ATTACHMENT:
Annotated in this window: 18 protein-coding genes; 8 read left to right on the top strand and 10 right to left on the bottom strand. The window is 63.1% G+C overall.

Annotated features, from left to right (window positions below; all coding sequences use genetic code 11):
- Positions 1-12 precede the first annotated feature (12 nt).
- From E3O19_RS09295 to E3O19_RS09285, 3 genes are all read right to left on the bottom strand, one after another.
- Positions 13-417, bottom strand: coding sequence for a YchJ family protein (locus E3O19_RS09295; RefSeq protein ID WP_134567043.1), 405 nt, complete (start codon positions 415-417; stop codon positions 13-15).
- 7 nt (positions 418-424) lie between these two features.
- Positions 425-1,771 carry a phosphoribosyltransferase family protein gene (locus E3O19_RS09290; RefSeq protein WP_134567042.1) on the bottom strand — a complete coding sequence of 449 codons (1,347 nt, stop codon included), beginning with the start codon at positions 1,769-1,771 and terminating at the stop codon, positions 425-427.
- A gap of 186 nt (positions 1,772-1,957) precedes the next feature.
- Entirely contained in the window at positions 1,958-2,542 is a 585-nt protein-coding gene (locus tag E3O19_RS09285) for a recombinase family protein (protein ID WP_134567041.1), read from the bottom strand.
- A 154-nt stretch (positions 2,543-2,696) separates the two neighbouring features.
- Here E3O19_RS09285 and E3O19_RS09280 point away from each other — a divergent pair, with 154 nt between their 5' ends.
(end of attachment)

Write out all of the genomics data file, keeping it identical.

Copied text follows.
Annotated in this window: 18 protein-coding genes; 8 read left to right on the top strand and 10 right to left on the bottom strand. The window is 63.1% G+C overall.

Annotated features, from left to right (window positions below; all coding sequences use genetic code 11):
- Positions 1-12 precede the first annotated feature (12 nt).
- From E3O19_RS09295 to E3O19_RS09285, 3 genes are all read right to left on the bottom strand, one after another.
- Positions 13-417, bottom strand: coding sequence for a YchJ family protein (locus E3O19_RS09295; RefSeq protein ID WP_134567043.1), 405 nt, complete (start codon positions 415-417; stop codon positions 13-15).
- 7 nt (positions 418-424) lie between these two features.
- Positions 425-1,771 carry a phosphoribosyltransferase family protein gene (locus E3O19_RS09290; RefSeq protein WP_134567042.1) on the bottom strand — a complete coding sequence of 449 codons (1,347 nt, stop codon included), beginning with the start codon at positions 1,769-1,771 and terminating at the stop codon, positions 425-427.
- A gap of 186 nt (positions 1,772-1,957) precedes the next feature.
- Entirely contained in the window at positions 1,958-2,542 is a 585-nt protein-coding gene (locus tag E3O19_RS09285) for a recombinase family protein (protein ID WP_134567041.1), read from the bottom strand.
- A 154-nt stretch (positions 2,543-2,696) separates the two neighbouring features.
- Here E3O19_RS09285 and E3O19_RS09280 point away from each other — a divergent pair, with 154 nt between their 5' ends.